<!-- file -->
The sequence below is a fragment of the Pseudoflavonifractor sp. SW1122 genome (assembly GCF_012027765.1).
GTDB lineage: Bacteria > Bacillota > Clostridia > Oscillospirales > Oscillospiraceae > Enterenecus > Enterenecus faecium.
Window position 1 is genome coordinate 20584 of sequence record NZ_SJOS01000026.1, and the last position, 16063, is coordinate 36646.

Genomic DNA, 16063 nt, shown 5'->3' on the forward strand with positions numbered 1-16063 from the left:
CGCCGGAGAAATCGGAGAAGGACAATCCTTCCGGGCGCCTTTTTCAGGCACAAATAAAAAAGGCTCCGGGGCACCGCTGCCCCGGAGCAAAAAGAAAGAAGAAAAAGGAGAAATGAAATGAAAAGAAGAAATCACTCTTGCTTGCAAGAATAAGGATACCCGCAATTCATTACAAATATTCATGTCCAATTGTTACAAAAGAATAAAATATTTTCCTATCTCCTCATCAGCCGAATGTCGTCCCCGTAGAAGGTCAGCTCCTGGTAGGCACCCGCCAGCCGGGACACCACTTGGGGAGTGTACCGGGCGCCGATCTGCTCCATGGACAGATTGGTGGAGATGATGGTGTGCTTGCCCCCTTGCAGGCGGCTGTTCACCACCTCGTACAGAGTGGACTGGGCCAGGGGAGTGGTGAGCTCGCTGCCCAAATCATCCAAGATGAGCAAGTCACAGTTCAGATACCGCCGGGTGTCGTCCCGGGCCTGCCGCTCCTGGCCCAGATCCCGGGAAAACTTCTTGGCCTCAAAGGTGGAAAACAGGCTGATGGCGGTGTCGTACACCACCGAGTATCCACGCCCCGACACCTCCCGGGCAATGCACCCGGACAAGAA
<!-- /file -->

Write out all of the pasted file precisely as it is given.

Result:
The sequence below is a fragment of the Pseudoflavonifractor sp. SW1122 genome (assembly GCF_012027765.1).
GTDB lineage: Bacteria > Bacillota > Clostridia > Oscillospirales > Oscillospiraceae > Enterenecus > Enterenecus faecium.
Window position 1 is genome coordinate 20584 of sequence record NZ_SJOS01000026.1, and the last position, 16063, is coordinate 36646.

Genomic DNA, 16063 nt, shown 5'->3' on the forward strand with positions numbered 1-16063 from the left:
CGCCGGAGAAATCGGAGAAGGACAATCCTTCCGGGCGCCTTTTTCAGGCACAAATAAAAAAGGCTCCGGGGCACCGCTGCCCCGGAGCAAAAAGAAAGAAGAAAAAGGAGAAATGAAATGAAAAGAAGAAATCACTCTTGCTTGCAAGAATAAGGATACCCGCAATTCATTACAAATATTCATGTCCAATTGTTACAAAAGAATAAAATATTTTCCTATCTCCTCATCAGCCGAATGTCGTCCCCGTAGAAGGTCAGCTCCTGGTAGGCACCCGCCAGCCGGGACACCACTTGGGGAGTGTACCGGGCGCCGATCTGCTCCATGGACAGATTGGTGGAGATGATGGTGTGCTTGCCCCCTTGCAGGCGGCTGTTCACCACCTCGTACAGAGTGGACTGGGCCAGGGGAGTGGTGAGCTCGCTGCCCAAATCATCCAAGATGAGCAAGTCACAGTTCAGATACCGCCGGGTGTCGTCCCGGGCCTGCCGCTCCTGGCCCAGATCCCGGGAAAACTTCTTGGCCTCAAAGGTGGAAAACAGGCTGATGGCGGTGTCGTACACCACCGAGTATCCACGCCCCGACACCTCCCGGGCAATGCACCCGGACAAGAA